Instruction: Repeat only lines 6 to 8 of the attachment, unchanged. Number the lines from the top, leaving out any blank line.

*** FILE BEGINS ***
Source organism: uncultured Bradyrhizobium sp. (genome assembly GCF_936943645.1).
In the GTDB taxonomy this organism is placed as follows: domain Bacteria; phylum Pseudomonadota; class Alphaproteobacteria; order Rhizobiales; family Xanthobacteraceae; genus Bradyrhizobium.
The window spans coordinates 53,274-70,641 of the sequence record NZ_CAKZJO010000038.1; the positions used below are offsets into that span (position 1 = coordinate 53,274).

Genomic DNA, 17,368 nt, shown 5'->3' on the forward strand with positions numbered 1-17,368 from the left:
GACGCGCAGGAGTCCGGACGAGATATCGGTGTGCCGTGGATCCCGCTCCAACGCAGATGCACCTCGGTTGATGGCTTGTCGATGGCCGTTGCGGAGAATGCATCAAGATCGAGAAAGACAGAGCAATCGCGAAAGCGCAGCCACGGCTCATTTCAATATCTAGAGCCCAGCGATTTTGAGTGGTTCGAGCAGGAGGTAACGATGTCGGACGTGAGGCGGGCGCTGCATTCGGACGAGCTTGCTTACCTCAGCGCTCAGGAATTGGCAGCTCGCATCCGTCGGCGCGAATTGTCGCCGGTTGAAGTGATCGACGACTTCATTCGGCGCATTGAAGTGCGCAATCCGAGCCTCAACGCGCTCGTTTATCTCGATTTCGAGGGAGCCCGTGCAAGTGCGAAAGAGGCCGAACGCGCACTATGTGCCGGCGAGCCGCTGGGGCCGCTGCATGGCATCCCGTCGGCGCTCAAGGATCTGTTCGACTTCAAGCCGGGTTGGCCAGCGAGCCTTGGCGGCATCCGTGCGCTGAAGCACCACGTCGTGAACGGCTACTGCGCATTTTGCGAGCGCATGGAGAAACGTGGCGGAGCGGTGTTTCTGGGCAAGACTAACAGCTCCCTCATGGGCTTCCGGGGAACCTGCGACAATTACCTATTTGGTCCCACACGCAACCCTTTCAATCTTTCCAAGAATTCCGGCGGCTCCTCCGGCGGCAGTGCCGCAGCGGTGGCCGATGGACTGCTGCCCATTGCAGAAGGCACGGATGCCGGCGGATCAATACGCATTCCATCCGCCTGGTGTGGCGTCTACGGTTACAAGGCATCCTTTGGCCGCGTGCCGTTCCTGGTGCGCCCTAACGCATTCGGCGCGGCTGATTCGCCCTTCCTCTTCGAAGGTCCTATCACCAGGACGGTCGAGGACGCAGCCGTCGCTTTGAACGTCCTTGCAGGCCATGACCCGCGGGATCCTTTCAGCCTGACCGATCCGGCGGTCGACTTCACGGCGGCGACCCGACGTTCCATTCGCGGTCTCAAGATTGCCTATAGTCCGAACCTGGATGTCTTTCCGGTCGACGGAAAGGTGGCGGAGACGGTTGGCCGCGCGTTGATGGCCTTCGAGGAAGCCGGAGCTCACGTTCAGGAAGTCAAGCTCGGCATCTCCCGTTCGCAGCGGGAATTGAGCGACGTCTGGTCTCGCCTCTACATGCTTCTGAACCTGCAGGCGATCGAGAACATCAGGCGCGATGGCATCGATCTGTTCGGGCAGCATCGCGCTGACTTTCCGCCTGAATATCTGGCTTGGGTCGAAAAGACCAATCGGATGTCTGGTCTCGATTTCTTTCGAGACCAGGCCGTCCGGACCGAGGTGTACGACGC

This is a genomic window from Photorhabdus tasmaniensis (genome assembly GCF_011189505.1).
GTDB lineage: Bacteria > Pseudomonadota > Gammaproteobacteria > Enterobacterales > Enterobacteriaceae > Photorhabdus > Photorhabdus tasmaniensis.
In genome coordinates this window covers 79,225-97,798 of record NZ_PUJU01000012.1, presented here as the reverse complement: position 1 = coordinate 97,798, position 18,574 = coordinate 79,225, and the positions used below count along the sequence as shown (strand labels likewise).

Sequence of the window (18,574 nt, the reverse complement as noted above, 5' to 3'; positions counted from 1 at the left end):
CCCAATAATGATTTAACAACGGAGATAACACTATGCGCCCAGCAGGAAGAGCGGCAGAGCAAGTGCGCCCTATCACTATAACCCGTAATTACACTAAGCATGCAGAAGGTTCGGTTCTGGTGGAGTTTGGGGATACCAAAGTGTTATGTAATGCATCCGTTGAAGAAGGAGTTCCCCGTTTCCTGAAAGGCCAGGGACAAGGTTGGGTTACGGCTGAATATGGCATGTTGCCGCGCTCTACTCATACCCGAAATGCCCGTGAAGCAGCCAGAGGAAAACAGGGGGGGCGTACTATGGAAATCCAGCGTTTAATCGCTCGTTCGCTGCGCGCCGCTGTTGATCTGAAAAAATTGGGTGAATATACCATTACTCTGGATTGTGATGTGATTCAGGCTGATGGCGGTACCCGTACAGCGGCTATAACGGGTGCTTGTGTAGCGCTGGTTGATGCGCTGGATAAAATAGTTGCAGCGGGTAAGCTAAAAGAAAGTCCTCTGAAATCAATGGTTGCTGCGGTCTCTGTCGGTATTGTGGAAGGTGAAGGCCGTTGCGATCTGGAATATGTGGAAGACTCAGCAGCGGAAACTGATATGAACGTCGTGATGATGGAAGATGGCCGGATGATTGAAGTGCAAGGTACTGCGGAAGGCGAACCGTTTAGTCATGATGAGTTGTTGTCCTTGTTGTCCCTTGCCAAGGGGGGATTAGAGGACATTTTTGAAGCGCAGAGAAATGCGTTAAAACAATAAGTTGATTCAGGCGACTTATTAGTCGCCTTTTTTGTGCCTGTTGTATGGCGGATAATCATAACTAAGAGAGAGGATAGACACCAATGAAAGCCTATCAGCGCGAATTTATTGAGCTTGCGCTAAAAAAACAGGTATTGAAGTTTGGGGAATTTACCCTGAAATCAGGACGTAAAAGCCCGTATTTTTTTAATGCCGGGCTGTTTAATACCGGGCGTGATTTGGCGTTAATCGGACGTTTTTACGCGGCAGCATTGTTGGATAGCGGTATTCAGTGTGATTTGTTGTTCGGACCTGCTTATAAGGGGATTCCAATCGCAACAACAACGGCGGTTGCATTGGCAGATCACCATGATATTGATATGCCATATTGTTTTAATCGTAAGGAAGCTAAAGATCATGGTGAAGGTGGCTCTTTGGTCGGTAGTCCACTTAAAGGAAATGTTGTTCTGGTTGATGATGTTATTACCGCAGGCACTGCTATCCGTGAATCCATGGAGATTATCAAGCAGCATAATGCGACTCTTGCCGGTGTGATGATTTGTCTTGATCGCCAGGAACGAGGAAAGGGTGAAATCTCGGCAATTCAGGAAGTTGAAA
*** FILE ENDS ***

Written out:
This is a genomic window from Photorhabdus tasmaniensis (genome assembly GCF_011189505.1).
GTDB lineage: Bacteria > Pseudomonadota > Gammaproteobacteria > Enterobacterales > Enterobacteriaceae > Photorhabdus > Photorhabdus tasmaniensis.
In genome coordinates this window covers 79,225-97,798 of record NZ_PUJU01000012.1, presented here as the reverse complement: position 1 = coordinate 97,798, position 18,574 = coordinate 79,225, and the positions used below count along the sequence as shown (strand labels likewise).